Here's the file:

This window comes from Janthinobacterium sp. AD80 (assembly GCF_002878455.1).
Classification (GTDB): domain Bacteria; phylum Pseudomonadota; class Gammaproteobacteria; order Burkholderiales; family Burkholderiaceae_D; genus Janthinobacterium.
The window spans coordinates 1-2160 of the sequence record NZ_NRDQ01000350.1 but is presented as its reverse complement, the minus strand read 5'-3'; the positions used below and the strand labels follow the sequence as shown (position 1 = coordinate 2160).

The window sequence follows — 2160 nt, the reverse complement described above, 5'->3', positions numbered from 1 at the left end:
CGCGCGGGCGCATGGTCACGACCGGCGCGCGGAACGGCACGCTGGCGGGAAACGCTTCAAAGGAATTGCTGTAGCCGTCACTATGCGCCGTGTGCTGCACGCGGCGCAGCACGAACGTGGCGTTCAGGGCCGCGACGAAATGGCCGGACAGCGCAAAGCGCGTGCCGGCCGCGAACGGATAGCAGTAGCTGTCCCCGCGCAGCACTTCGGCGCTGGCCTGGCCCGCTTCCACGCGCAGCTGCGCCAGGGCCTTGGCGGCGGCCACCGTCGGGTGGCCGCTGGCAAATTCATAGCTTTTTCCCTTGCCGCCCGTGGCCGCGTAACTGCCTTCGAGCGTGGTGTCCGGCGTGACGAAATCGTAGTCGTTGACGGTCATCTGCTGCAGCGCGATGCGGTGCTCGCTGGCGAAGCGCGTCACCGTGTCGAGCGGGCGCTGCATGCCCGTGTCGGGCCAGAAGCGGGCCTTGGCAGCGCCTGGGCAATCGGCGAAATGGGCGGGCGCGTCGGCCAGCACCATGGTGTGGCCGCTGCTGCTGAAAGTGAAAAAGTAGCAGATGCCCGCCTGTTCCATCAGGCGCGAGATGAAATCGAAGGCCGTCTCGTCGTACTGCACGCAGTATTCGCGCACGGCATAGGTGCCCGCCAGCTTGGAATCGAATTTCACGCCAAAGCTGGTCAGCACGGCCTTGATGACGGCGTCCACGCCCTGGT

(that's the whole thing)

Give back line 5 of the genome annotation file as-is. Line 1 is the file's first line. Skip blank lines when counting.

CGCGCGGGCGCATGGTCACGACCGGCGCGCGGAACGGCACGCTGGCGGGAAACGCTTCAAAGGAATTGCTGTAGCCGTCACTATGCGCCGTGTGCTGCACGCGGCGCAGCACGAACGTGGCGTTCAGGGCCGCGACGAAATGGCCGGACAGCGCAAAGCGCGTGCCGGCCGCGAACGGATAGCAGTAGCTGTCCCCGCGCAGCACTTCGGCGCTGGCCTGGCCCGCTTCCACGCGCAGCTGCGCCAGGGCCTTGGCGGCGGCCACCGTCGGGTGGCCGCTGGCAAATTCATAGCTTTTTCCCTTGCCGCCCGTGGCCGCGTAACTGCCTTCGAGCGTGGTGTCCGGCGTGACGAAATCGTAGTCGTTGACGGTCATCTGCTGCAGCGCGATGCGGTGCTCGCTGGCGAAGCGCGTCACCGTGTCGAGCGGGCGCTGCATGCCCGTGTCGGGCCAGAAGCGGGCCTTGGCAGCGCCTGGGCAATCGGCGAAATGGGCGGGCGCGTCGGCCAGCACCATGGTGTGGCCGCTGCTGCTGAAAGTGAAAAAGTAGCAGATGCCCGCCTGTTCCATCAGGCGCGAGATGAAATCGAAGGCCGTCTCGTCGTACTGCACGCAGTATTCGCGCACGGCATAGGTGCCCGCCAGCTTGGAATCGAATTTCACGCCAAAGCTGGTCAGCACGGCCTTGATGACGGCGTCCACGCCCTGGT